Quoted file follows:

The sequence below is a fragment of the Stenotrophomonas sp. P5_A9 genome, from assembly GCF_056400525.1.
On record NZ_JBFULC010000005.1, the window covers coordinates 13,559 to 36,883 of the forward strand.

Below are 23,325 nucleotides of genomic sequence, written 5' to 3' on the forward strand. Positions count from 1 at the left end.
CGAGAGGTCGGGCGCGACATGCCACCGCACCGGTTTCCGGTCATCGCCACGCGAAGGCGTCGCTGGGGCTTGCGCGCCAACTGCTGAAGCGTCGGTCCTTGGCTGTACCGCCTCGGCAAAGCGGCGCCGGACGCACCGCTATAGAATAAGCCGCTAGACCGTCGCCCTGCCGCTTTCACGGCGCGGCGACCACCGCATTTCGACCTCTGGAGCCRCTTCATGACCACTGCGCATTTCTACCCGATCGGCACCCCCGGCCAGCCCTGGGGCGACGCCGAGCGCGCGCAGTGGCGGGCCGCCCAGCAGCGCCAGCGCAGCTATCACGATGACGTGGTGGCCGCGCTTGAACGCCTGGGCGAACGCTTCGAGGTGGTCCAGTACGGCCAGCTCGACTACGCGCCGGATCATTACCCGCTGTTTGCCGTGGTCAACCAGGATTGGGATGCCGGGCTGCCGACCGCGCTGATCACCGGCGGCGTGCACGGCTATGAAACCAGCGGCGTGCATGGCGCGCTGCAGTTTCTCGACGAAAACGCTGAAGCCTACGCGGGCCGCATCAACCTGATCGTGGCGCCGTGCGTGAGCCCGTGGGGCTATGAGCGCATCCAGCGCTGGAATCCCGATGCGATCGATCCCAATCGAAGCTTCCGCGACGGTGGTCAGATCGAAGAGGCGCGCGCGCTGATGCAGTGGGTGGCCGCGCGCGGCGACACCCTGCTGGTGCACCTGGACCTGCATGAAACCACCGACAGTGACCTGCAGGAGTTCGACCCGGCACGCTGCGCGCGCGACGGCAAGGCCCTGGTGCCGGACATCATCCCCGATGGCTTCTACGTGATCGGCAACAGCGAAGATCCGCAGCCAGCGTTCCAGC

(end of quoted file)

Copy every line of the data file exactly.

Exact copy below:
The sequence below is a fragment of the Stenotrophomonas sp. P5_A9 genome, from assembly GCF_056400525.1.
On record NZ_JBFULC010000005.1, the window covers coordinates 13,559 to 36,883 of the forward strand.

Below are 23,325 nucleotides of genomic sequence, written 5' to 3' on the forward strand. Positions count from 1 at the left end.
CGAGAGGTCGGGCGCGACATGCCACCGCACCGGTTTCCGGTCATCGCCACGCGAAGGCGTCGCTGGGGCTTGCGCGCCAACTGCTGAAGCGTCGGTCCTTGGCTGTACCGCCTCGGCAAAGCGGCGCCGGACGCACCGCTATAGAATAAGCCGCTAGACCGTCGCCCTGCCGCTTTCACGGCGCGGCGACCACCGCATTTCGACCTCTGGAGCCRCTTCATGACCACTGCGCATTTCTACCCGATCGGCACCCCCGGCCAGCCCTGGGGCGACGCCGAGCGCGCGCAGTGGCGGGCCGCCCAGCAGCGCCAGCGCAGCTATCACGATGACGTGGTGGCCGCGCTTGAACGCCTGGGCGAACGCTTCGAGGTGGTCCAGTACGGCCAGCTCGACTACGCGCCGGATCATTACCCGCTGTTTGCCGTGGTCAACCAGGATTGGGATGCCGGGCTGCCGACCGCGCTGATCACCGGCGGCGTGCACGGCTATGAAACCAGCGGCGTGCATGGCGCGCTGCAGTTTCTCGACGAAAACGCTGAAGCCTACGCGGGCCGCATCAACCTGATCGTGGCGCCGTGCGTGAGCCCGTGGGGCTATGAGCGCATCCAGCGCTGGAATCCCGATGCGATCGATCCCAATCGAAGCTTCCGCGACGGTGGTCAGATCGAAGAGGCGCGCGCGCTGATGCAGTGGGTGGCCGCGCGCGGCGACACCCTGCTGGTGCACCTGGACCTGCATGAAACCACCGACAGTGACCTGCAGGAGTTCGACCCGGCACGCTGCGCGCGCGACGGCAAGGCCCTGGTGCCGGACATCATCCCCGATGGCTTCTACGTGATCGGCAACAGCGAAGATCCGCAGCCAGCGTTCCAGC